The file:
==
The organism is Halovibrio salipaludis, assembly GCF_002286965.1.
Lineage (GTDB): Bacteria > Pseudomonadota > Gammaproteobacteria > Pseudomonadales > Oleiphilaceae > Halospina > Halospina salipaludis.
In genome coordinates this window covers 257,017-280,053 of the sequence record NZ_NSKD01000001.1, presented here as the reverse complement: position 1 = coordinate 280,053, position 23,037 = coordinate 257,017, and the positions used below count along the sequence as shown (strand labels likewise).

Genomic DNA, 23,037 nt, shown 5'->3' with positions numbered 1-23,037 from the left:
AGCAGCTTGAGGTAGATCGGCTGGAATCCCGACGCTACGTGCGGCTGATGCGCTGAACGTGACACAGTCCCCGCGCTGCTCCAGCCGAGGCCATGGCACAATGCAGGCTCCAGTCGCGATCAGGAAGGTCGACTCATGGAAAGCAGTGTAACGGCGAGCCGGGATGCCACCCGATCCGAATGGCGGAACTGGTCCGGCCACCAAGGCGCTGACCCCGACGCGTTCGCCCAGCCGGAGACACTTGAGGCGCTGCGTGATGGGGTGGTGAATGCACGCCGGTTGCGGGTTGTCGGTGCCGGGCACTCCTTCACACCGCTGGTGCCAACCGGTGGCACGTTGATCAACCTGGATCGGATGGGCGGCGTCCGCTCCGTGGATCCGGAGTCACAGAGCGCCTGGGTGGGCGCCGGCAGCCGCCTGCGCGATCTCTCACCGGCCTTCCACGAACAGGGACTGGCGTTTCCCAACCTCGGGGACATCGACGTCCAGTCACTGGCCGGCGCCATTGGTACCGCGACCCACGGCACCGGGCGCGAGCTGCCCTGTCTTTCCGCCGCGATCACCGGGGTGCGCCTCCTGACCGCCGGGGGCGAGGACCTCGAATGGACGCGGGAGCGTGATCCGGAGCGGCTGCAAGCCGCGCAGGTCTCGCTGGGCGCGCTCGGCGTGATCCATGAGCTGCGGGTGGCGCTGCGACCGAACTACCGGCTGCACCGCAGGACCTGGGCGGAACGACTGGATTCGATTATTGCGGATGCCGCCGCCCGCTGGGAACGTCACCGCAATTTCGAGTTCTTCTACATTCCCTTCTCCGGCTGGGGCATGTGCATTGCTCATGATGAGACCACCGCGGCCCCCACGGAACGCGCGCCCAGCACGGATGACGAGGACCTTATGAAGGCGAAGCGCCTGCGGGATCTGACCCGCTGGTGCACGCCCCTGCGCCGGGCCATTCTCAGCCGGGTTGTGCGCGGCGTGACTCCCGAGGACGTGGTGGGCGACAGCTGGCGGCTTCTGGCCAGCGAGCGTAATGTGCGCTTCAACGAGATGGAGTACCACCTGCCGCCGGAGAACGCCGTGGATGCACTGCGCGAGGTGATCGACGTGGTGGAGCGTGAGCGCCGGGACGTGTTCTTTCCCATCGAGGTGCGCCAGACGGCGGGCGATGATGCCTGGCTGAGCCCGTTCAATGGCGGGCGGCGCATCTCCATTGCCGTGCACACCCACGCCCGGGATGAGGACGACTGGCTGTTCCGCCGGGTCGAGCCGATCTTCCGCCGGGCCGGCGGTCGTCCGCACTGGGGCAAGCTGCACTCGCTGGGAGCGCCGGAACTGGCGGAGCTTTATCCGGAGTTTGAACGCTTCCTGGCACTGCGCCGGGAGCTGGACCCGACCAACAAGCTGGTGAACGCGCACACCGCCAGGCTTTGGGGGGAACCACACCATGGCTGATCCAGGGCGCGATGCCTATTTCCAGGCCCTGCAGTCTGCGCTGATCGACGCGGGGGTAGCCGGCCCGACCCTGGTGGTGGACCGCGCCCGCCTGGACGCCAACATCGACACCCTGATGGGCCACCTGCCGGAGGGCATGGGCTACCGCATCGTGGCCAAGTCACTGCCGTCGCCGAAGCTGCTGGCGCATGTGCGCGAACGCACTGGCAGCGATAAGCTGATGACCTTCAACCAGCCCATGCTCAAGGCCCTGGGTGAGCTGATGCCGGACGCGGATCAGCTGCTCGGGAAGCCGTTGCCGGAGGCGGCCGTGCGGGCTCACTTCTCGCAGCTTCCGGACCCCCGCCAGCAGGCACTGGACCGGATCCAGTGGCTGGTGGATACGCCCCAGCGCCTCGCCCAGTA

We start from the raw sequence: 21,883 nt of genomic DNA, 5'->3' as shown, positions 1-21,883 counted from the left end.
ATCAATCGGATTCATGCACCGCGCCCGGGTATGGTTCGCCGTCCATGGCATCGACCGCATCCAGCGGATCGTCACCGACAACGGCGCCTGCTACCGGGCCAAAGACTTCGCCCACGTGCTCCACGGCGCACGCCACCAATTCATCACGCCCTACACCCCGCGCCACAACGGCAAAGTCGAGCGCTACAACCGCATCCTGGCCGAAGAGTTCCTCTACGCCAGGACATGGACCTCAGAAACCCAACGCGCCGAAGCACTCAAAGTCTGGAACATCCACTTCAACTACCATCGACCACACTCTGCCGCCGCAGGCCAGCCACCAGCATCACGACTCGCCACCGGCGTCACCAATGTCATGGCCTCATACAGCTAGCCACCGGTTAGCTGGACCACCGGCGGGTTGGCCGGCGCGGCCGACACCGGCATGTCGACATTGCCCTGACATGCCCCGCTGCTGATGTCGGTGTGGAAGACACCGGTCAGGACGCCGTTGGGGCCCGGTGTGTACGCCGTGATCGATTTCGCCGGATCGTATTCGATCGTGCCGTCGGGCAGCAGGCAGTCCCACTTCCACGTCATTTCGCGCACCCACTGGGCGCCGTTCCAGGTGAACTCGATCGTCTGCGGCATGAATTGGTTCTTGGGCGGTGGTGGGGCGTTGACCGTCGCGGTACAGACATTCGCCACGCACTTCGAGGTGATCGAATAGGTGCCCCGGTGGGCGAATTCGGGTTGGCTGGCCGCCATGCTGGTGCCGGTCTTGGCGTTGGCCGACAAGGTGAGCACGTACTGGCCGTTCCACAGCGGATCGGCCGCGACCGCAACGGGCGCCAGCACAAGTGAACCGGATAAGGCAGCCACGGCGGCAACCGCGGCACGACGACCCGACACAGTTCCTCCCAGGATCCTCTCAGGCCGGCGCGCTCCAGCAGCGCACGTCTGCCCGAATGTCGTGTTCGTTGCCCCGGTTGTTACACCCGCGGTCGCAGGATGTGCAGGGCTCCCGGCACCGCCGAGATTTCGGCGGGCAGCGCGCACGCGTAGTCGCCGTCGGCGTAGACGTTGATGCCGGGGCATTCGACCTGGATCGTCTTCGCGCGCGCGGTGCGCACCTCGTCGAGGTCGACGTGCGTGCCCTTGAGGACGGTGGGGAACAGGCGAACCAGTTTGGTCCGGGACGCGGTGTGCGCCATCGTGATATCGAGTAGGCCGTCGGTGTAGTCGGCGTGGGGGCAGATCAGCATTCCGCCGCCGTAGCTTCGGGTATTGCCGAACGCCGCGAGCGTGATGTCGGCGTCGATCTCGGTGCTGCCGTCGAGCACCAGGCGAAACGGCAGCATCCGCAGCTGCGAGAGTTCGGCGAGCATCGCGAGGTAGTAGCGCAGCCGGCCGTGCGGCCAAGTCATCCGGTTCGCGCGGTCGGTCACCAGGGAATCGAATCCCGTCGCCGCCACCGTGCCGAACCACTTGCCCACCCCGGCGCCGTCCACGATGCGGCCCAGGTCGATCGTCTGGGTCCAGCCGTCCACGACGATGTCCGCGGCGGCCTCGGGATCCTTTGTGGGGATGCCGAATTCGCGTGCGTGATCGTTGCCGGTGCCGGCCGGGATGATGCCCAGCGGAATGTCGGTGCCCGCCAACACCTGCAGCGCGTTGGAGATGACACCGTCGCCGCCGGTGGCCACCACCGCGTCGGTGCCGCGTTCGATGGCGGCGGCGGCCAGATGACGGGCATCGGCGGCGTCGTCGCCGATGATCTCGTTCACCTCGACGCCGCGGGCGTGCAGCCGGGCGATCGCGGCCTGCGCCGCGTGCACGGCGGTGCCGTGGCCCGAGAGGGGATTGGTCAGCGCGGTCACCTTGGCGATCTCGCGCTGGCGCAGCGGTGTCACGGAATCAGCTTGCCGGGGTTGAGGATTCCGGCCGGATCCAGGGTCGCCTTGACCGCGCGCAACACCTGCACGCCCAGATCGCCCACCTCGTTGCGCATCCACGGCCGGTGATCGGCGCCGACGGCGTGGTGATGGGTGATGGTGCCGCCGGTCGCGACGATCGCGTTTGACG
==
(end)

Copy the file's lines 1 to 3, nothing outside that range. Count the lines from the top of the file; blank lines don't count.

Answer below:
The organism is Halovibrio salipaludis, assembly GCF_002286965.1.
Lineage (GTDB): Bacteria > Pseudomonadota > Gammaproteobacteria > Pseudomonadales > Oleiphilaceae > Halospina > Halospina salipaludis.
In genome coordinates this window covers 257,017-280,053 of the sequence record NZ_NSKD01000001.1, presented here as the reverse complement: position 1 = coordinate 280,053, position 23,037 = coordinate 257,017, and the positions used below count along the sequence as shown (strand labels likewise).